The items manufactured by Morning Pride are also independently tested and certified to the NFPA 1971 standards by UL. In this regard, UL tests the initial product at the time of certification and then it performs quarterly unannounced visits to Morning Pride's plant during which UL pulls products off the line for testing. UL also tests products that it purchases in the field to ensure continuing quality levels. The Syosset bunker gear was UL certified, and as such, Morning Pride was able to put the UL mark on the labels in the gear.
The Warnings Provided with the Bunker Gear
Every Morning Pride bunker coat sold has a Fire Equipment Manufacturers and Suppliers Association's ("FEMSA") Official User Information Guide for Protective Garments for Structural Firefighting ("FEMSA Guide") physically attached to it by means of a hang tab which goes through one of the cuffs of the coat so that a user can not put on the coat without first removing the FEMSA Guide. The same FEMSA Guide is also physically attached to the bunker pants through one of the pant legs so the user can not put on the pants without removing the FEMSA Guide. FEMSA Guides were attached to the gear when they were delivered to Hi-Tech with specific instructions to Hi-Tech not to remove the guides so that they reach the firefighters. The FEMSA Guide stresses the limitations of the full system and warn that even with the best protective equipment, a firefighter is always at risk for, among other things, burns and death. It further warns that "[i]f your protective ensemble is exposed to radiant, convective or conductive heat, you may be burned underneath the protective ensemble with no warning and no sign of damage to the protective ensemble!"
In addition to the warning contained in the FEMSA Guide, each piece of bunker equipment has labeling which contains warnings and describes the limitation of the equipment. Among other things the label states that the garment should not be used if it is soiled, torn, abraded, worn or altered from its original condition or if it has not been properly inspected and maintained by the fire department and that it is designed to be used as a unit and all components must be properly in place when it is used. It further provides:
This garment is NOT warranted to be fit for a particular purpose. Read carefully the "Warranty Information" in the FEMSA Official User Information Guide. If you do not have a FEMSA OFFICIAL USER INFORMATION GUIDE, contact the manufacturer. DO NOT REMOVE THIS LABEL."
These labels were visibly affixed to both the bunker pants and bunker coat issued to the Plaintiff. The labeling, instructions and warnings provided with the bunker coat and pants issued to plaintiff met all the requirements set forth in the "Labeling and Information" section of NFPA 1971 - 2000 edition and were consistent with American National Standards Institute (ANSI) Z535.4 - American National Standards for Product Safety Signs and Labels - 2002.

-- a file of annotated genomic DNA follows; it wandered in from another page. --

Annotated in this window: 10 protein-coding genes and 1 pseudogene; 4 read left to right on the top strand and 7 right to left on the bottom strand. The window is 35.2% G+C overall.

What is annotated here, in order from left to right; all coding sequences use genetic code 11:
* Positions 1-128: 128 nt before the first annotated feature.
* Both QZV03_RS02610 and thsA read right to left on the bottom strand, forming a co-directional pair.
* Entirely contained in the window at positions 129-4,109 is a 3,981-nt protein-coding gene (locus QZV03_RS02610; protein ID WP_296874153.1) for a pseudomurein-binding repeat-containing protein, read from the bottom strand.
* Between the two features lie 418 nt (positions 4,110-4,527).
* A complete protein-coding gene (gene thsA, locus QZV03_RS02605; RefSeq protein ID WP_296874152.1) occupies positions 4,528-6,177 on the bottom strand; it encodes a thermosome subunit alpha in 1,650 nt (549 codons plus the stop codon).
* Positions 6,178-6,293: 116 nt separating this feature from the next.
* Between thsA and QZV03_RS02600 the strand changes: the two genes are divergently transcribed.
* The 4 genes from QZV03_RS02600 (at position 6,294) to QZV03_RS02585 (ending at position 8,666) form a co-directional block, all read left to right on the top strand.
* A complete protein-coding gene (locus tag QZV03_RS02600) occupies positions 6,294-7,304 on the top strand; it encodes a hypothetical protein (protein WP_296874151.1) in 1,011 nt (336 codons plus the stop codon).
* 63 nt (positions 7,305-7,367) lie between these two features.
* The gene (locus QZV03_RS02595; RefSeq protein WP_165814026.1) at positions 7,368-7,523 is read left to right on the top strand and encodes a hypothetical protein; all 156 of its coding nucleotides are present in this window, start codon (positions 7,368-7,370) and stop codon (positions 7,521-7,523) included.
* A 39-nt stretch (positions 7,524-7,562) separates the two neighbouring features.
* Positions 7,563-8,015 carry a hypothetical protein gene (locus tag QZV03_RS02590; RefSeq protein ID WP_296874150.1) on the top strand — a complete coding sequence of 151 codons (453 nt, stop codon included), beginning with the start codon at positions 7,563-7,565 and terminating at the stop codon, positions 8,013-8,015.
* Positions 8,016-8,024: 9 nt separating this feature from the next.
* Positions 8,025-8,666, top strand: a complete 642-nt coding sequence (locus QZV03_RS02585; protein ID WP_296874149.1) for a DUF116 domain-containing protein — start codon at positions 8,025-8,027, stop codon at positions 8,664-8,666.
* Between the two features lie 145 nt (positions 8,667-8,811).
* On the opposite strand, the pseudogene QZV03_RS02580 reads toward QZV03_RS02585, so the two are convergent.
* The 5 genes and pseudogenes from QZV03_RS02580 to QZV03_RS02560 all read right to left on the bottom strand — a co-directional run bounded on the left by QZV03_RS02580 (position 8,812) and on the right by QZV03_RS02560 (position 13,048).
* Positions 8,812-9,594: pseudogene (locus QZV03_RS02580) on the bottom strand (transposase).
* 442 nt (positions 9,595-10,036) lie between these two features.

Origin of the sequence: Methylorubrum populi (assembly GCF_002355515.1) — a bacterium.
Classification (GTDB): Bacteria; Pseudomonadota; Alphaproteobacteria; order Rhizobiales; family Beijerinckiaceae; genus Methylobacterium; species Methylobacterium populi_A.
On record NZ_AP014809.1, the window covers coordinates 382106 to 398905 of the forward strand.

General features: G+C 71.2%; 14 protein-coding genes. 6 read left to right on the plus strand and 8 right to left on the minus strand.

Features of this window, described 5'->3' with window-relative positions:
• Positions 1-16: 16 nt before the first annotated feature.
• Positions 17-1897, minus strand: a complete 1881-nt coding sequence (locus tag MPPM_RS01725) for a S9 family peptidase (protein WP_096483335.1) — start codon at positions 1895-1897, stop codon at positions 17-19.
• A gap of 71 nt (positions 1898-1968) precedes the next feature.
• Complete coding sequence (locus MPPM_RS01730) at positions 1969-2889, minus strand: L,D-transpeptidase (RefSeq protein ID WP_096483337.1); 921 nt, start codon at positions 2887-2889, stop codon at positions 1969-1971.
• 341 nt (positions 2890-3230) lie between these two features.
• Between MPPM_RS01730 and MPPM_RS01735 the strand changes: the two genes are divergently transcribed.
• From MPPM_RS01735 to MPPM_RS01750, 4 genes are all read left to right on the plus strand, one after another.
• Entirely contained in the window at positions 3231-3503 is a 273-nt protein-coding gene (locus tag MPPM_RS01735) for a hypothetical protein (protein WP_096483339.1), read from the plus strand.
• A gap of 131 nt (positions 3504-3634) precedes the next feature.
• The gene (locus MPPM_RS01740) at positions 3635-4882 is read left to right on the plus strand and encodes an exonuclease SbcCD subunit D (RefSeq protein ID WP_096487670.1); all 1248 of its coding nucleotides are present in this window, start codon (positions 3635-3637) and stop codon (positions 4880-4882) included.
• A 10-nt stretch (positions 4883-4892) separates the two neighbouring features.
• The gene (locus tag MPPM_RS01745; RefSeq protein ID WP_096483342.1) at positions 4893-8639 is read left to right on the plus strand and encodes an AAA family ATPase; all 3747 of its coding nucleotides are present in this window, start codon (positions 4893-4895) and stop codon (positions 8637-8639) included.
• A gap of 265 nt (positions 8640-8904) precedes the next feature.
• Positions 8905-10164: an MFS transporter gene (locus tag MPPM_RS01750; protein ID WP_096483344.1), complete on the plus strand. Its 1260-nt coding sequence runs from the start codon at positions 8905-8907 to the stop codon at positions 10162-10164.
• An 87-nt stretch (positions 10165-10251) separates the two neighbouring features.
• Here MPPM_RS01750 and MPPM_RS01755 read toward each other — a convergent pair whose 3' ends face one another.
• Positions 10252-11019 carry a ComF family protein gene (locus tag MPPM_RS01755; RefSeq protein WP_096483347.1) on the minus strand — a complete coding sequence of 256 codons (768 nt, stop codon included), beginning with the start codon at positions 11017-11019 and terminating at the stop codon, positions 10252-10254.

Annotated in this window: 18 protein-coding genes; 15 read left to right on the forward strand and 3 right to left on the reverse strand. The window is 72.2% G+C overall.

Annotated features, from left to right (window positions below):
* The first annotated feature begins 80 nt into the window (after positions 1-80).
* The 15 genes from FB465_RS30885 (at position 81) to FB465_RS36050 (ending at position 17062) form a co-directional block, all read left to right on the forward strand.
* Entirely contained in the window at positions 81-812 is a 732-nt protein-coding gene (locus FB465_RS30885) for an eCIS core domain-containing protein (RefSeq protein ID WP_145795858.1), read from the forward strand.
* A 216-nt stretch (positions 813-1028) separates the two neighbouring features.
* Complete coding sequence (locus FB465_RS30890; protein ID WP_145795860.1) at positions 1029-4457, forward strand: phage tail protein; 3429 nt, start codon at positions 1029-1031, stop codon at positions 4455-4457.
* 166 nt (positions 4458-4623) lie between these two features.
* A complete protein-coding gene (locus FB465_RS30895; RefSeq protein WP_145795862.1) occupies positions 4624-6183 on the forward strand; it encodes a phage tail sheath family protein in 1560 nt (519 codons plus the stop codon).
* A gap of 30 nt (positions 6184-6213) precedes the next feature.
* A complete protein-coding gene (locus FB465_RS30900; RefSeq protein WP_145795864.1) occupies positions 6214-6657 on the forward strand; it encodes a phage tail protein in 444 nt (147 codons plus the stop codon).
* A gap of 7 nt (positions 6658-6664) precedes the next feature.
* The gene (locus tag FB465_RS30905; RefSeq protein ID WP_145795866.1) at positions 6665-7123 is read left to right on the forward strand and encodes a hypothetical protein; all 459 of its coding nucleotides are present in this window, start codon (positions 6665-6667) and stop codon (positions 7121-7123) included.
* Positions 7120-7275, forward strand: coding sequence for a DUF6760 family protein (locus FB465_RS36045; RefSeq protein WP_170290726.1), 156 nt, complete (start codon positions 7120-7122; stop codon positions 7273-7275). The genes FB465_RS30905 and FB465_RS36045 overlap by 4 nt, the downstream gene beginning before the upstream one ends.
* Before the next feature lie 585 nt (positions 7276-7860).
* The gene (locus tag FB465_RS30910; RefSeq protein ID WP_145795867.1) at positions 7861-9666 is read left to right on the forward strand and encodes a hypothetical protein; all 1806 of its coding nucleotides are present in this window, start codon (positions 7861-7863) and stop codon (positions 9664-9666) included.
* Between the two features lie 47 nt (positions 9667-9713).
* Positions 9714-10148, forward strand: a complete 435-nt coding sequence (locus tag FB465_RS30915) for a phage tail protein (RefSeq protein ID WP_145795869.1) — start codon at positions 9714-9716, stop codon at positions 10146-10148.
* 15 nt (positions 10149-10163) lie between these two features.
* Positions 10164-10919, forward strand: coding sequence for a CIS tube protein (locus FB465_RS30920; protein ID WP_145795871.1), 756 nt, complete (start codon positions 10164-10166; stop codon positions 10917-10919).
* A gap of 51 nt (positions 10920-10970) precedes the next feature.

Plaintiff was issued his bunker gear in 2001 when it was placed in his locker at Syosset. No representations were made and no written warranty was provided to Plaintiff by Morning Pride. Prior to October 3, 2004 Plaintiff read and understood the FEMSA Guide provided with the bunker gear, including the following warning against radiant burn injury and the effect of compression when kneeling:
Your protective ensemble does not have to be in direct contact with a hot surface or hot object in order for you to be burned. Heat can build up in your protective ensemble and pass through your protective ensemble as the result of exposure to radiant heat. For example, while fighting a fire you may be exposed to radiant heat for a period of time during which your protective ensemble absorbs the heat. Even if you did not compress the system or if you were to kneel or lean against a non-heated surface, the heat absorbed by the protective ensemble may still be great enough so you are burned. Even if you were to merely position your body so that the protective ensemble was pulled tight against your body (as in squatting so that the knee area is pulled tight across the knees, raising your arm so that the shoulder is tight across your upper body, bending your elbow, etc.), you can be burned because of compression.
You do not have to be kneeling or leaning against a surface to be burned. You do not have to compress the layers of your protective ensemble to be burned. You may be exposed to a high enough level of radiant heat for a short period of time that you may be burned with no compression of the protective ensemble. Depending on conditions, you may not feel the heat build-up in and/or pass through, your protective ensemble, before you are burned.
Although he knew the bunker gear had warning labels and could see them each time he put on his bunker coat and pants, Plaintiff did not read the warning labels. He was provided training on how to properly wear the ...